But while, firms such as Coca-Cola (Powerade) acknowledged hyponatraemia as a cause for concern for "anyone doing endurance sports" , they had linked it to a failure to replace sodium lost through sweat, or to drinking a very large volume of low-sodium beverages such as water, she said.
"The Powerade webpage describing hyponatraemia does not mention that it can also happen if sports drinks are consumed," Cohen said, before adding that the brand had since updated its website to clarify that athletes should not over-consume any type of liquid.
Cohen then moved on to hydration claims for sports drinks, which she explained were based upon sodium stimulating thirst, leading to higher fluid consumption with better retention than water (due to carbohydrates in sports drinks aiding intestinal water absorption).
Coca-Cola, GSK and PepsiCo insisted that the scientific evidence supported their case, as did the European Food Safety Authority (EFSA) in an opinion accepting two health claims relating to carbohydrate-electrolyte solutions , Cohen said, work the BMJ also took issue with in another July 19 paper.
Poorly designed research alleged
The EFSA-accepted claims are that such solutions: (1) enhance water absorption during exercise, and (2) help maintain endurance performance relative to plain water.
Cohen said that, on behalf of the BMJ, three Oxford University academics assessed the evidence behind Lucozade based upon 106 studies conducted between 1971 and 2012, since GSK was the only firm to reply to a request for full links to studies (other major firms did not supply full bibliographies).
"An accompanying analysis of the studies found that the quality of the evidence was so poor that it was impossible to draw firm conclusions about the effects of the sports drink [Lucozade]" Cohen said.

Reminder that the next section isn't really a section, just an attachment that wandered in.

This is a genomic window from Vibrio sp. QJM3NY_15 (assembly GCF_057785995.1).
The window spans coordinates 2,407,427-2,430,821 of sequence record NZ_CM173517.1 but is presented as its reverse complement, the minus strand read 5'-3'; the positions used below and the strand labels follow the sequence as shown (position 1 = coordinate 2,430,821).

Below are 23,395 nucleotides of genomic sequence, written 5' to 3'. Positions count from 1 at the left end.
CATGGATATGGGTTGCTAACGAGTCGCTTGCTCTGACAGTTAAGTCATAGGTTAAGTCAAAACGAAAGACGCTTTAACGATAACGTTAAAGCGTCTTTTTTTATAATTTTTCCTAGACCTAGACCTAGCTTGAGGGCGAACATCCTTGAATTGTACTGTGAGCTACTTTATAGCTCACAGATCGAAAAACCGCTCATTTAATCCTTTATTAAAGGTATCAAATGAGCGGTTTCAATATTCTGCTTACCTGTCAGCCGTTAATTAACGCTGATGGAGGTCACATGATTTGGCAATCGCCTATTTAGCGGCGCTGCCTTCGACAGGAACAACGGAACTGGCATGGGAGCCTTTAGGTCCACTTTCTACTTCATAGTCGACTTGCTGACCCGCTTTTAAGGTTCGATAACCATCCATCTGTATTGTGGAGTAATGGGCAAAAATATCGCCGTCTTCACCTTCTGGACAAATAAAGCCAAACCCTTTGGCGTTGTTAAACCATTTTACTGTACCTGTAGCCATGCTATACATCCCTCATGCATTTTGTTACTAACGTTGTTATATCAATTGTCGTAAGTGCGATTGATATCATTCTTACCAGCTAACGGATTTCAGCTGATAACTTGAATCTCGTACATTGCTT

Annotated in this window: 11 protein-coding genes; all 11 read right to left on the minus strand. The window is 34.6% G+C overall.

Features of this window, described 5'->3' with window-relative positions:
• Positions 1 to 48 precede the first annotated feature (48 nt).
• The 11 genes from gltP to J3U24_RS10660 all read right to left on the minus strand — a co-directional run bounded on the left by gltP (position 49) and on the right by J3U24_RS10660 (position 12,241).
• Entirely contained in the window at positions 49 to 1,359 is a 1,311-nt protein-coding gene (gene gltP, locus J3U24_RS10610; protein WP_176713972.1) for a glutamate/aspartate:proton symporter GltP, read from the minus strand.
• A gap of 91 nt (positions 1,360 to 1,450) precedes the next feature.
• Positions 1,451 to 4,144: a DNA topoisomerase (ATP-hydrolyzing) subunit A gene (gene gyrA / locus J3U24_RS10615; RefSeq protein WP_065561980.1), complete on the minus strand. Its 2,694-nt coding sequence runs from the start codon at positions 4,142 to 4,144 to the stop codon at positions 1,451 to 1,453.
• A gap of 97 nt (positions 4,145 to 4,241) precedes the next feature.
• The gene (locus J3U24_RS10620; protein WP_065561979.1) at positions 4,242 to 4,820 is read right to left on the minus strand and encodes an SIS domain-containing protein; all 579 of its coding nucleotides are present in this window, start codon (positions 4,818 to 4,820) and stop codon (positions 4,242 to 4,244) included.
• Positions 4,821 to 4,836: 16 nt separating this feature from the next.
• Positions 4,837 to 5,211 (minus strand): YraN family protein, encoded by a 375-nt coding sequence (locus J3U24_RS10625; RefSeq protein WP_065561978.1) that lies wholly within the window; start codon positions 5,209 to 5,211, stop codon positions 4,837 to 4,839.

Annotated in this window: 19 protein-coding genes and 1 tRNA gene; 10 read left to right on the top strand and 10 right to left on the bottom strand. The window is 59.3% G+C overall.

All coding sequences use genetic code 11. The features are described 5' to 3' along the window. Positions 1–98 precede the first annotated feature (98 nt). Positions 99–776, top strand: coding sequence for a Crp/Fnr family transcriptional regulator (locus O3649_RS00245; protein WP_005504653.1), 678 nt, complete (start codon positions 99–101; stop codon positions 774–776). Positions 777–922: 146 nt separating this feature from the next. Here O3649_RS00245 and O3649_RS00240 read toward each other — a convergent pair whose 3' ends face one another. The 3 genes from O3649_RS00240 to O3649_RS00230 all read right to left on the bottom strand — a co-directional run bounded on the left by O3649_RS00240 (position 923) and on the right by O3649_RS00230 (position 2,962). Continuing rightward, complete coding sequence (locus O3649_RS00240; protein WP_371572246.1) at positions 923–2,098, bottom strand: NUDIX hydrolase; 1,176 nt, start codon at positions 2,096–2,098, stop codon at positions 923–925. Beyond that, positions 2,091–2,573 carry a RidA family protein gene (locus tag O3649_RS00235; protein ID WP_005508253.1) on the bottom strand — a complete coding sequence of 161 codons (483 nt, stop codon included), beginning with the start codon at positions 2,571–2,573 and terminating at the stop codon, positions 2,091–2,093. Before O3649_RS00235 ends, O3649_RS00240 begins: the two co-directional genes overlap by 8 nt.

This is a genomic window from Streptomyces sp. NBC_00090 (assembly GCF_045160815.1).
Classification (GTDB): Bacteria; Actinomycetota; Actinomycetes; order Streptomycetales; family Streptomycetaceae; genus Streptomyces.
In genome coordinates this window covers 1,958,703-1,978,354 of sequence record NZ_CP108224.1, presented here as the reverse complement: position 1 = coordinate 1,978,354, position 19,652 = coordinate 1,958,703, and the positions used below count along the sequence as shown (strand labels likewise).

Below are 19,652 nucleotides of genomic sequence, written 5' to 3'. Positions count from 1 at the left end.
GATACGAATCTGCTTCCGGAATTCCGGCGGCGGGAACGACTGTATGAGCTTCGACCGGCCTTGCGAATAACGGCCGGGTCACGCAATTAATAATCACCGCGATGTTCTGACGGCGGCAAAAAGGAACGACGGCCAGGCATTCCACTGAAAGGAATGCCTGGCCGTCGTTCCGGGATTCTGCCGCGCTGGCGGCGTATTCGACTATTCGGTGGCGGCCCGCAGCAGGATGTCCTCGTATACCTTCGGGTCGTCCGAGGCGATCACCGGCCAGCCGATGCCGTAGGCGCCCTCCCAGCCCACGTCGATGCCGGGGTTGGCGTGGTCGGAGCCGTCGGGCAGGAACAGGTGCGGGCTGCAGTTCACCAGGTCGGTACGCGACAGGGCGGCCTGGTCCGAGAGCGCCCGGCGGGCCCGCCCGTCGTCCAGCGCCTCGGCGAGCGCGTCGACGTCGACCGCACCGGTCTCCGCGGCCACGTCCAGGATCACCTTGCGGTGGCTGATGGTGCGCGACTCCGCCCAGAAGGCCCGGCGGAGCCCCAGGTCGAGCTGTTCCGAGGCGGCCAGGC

Discussing the Lucozade science in their separate BMJ paper, the Oxford academics objected to what they said were small sample sizes (limiting result applicability), poorly designed research and 'data dredging' (with failure to define outcome measures prior to studies).
Biological outcomes - such as reductions in muscle glycogen use - did not necessarily correlate with improved athletic performance, as claimed, the scientists asserted, while they also slammed studies that lacked blinding.
Noting the relative absence of negative studies on the role of sports drinks in hydration, Cohen said several sources told the BMJ that it was difficult to get such papers published, with one, Paul Laursen from New Zealand's Sports Performance Institute, citing "spurious reasons".
Speaking to our sister site NutraIngredients.com , GSK noted 40+ years of clinical research and 85 studies that lent support to winning EFSA claims.
Maria Potter, GSK communications director at Consumer Healthcare Great Britain & Ireland said that consumers trusted the science behind the firm's claims and always listened carefully to scientific feedback, including those who disagreed with its claims.
"We would, of course, be happy to meet with the BMJ and the Centre for Evidence based Medicine [at Oxford] to understand their position," she said.